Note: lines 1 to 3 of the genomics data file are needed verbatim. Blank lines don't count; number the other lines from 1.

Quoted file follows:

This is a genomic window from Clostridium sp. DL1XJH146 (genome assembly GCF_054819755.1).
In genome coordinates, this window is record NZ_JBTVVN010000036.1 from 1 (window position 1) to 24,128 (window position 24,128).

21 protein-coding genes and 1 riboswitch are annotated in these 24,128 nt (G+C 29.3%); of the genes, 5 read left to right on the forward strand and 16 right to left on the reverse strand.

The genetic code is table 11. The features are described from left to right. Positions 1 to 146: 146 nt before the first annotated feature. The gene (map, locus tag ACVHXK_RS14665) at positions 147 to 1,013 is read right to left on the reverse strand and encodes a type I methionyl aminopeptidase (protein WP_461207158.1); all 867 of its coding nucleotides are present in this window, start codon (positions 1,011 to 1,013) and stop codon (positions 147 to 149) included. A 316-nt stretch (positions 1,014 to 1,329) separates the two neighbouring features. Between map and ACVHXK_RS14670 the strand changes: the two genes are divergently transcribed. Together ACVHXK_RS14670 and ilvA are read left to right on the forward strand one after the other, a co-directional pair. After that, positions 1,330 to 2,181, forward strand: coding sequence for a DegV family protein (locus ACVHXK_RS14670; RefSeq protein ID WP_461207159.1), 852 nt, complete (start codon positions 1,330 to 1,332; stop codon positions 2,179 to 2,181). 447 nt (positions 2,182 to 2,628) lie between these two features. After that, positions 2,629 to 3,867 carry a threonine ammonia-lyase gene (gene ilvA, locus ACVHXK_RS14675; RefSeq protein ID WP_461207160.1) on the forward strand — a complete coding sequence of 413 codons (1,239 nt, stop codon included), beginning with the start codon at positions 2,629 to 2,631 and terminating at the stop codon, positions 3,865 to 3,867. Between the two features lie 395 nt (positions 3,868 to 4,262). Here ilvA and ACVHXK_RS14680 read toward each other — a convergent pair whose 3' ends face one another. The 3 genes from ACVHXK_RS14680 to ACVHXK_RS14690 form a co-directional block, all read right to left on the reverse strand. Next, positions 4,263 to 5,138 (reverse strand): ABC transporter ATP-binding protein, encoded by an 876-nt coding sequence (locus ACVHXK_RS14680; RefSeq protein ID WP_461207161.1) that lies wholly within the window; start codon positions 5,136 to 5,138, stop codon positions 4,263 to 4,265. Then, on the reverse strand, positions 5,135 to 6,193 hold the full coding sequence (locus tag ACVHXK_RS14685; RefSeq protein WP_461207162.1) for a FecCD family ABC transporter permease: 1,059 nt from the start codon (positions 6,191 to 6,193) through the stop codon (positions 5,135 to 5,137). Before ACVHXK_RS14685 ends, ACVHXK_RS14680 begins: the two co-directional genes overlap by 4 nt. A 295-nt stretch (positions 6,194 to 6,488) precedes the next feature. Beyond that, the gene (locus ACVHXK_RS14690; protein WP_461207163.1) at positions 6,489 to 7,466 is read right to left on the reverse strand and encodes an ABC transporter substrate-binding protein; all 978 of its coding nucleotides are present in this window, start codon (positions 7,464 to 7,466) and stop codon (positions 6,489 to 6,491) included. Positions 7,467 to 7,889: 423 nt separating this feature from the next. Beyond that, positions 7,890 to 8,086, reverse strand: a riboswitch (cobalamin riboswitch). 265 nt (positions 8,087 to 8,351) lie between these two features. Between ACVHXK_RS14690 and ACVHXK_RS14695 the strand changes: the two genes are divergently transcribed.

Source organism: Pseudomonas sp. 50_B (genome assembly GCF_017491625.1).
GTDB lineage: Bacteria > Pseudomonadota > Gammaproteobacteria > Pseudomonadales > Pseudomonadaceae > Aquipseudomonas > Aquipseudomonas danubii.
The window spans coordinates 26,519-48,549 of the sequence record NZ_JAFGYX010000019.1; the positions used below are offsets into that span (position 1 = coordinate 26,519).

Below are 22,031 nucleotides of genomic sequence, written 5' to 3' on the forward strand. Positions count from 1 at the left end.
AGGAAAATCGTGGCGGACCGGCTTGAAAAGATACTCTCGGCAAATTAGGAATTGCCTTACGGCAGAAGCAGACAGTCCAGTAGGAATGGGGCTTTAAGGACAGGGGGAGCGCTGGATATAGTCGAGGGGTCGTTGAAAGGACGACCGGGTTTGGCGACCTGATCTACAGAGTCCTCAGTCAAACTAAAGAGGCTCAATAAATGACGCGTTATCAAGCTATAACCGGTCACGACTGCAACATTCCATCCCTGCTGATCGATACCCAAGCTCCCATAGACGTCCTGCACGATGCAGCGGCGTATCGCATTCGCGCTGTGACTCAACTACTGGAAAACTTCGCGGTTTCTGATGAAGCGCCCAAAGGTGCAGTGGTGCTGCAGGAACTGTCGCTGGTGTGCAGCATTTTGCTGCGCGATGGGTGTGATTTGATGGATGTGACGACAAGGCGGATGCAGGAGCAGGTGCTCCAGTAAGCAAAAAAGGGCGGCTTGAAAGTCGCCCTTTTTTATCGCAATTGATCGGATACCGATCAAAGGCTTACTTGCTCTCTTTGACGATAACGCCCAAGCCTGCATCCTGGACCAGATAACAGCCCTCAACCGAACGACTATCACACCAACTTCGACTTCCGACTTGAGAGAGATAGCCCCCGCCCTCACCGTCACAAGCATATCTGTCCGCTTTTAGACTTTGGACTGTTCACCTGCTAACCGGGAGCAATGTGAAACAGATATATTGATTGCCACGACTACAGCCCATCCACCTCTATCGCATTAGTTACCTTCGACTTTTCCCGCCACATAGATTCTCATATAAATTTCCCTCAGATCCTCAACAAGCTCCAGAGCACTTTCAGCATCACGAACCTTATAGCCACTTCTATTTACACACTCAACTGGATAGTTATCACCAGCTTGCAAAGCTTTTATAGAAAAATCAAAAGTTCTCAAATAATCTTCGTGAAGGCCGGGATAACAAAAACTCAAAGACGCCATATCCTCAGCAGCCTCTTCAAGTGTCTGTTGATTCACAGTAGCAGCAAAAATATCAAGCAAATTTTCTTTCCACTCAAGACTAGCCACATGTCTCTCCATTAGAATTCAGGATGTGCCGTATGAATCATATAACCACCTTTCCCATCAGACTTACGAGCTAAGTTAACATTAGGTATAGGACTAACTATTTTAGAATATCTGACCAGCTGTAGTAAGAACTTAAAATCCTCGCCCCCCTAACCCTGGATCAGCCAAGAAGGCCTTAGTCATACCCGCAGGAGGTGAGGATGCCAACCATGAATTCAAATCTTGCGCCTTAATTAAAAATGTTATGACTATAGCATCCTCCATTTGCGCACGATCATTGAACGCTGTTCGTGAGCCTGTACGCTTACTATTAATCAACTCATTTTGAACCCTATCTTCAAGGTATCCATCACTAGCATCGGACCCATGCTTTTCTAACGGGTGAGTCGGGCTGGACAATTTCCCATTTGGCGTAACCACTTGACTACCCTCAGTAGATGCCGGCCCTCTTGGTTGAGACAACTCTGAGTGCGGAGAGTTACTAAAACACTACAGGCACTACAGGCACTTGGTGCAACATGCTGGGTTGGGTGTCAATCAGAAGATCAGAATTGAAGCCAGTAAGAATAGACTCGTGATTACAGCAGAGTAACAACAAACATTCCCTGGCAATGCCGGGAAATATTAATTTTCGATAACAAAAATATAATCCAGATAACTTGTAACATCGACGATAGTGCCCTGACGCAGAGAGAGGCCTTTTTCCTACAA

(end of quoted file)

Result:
This is a genomic window from Clostridium sp. DL1XJH146 (genome assembly GCF_054819755.1).
In genome coordinates, this window is record NZ_JBTVVN010000036.1 from 1 (window position 1) to 24,128 (window position 24,128).

21 protein-coding genes and 1 riboswitch are annotated in these 24,128 nt (G+C 29.3%); of the genes, 5 read left to right on the forward strand and 16 right to left on the reverse strand.